Caddo Lake State Park

Caddo Lake State Park is located in eastern Texas and is one of the state’s wildlife management areas. It contains Caddo Lake, the only natural lake in Texas. The lake is home to many different species of birds and wildlife. It is a popular place for fishing and boating, as well as camping and hiking.

Visitors can rent canoes and kayaks from the park or bring their own. The park also has many boat ramps and a marina, which is open year-round. Fishing on Caddo Lake is some of the best in Texas. You can catch largemouth bass, crappie, sunfish, and catfish. There are even some records for largemouth bass over 16 pounds. If you plan to fish, be sure to get a Texas fishing license.

The Civilian Conservation Corps built Caddo Lake State Park in 1934. Workers were paid $30 a month to build the park, and their wages included room and board. The park has large bald cypress trees that line the shoreline and offer a picturesque setting. The park also offers great fishing in the lake and around the wetlands.

The park has several RV campsites. Some are full hookups, while others offer electricity only. There are also tent only sites, cabins, and lodges. Caddo Lake State Park also offers boat rentals. The park also has restrooms. In case you plan to camp overnight, you can rent your own boat or kayak from the park.

Caddo Lake State Park is open to the public from 8 am to 5 pm daily. You can take a boat tour if you want to explore the surrounding habitat while staying in a cabin. A pontoon boat can take you around the lake and Big Cypress Bay in about an hour. A few tour operators offer boat tours. The most popular ones are Caddo Outback Tours and Captain Ron’s Swamp Tours.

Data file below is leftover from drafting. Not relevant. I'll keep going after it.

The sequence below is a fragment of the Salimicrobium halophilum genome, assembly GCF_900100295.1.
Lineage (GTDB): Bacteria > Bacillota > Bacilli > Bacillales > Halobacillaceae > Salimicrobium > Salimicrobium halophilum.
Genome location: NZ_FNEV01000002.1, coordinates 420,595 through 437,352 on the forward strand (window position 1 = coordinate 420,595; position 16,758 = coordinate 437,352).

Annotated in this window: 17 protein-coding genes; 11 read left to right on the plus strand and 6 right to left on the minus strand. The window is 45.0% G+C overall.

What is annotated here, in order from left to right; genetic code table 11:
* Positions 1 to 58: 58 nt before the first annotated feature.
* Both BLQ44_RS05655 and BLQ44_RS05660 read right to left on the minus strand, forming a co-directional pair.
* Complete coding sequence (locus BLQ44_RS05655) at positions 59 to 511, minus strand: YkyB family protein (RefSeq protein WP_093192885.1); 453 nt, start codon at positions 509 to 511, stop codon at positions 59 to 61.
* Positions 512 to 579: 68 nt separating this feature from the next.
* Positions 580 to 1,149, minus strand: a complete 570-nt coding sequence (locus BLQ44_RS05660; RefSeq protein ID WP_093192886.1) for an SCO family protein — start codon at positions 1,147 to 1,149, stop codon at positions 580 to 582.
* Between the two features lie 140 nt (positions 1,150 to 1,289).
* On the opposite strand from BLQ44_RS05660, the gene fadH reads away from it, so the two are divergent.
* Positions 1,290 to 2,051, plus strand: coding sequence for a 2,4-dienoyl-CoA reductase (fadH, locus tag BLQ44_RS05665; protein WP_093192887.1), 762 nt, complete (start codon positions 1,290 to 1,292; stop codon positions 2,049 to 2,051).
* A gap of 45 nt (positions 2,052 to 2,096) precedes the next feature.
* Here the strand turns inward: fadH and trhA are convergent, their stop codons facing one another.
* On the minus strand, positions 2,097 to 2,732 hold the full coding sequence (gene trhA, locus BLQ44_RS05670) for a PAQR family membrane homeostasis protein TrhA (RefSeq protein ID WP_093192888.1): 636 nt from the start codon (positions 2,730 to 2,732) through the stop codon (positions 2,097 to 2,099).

Most of the park was built during the 1930s, when the Civilian Conservation Corps was in operation. In this New Deal initiative, Franklin D. Roosevelt commissioned the CCC in 1933. CCC workers between the ages of seventeen and 25 worked to build parks, schools, and bridges. They received $30 monthly and were expected to send most of their wages home.

Before Caddo Lake was incorporated into the state park, Native Americans lived here for thousands of years. During the nineteenth century, it was used for many steamboats carrying cotton. In the late 1800s, steamboats began to use the area as a transportation route when the Great Raft was removed. As the water levels began to recede, the Caddo people settled around Caddo Lake.

Caddo Indian legend claims the lake formed during a giant flood, but scientists believe that the lake was formed when massive log jams piled up on the Red River.

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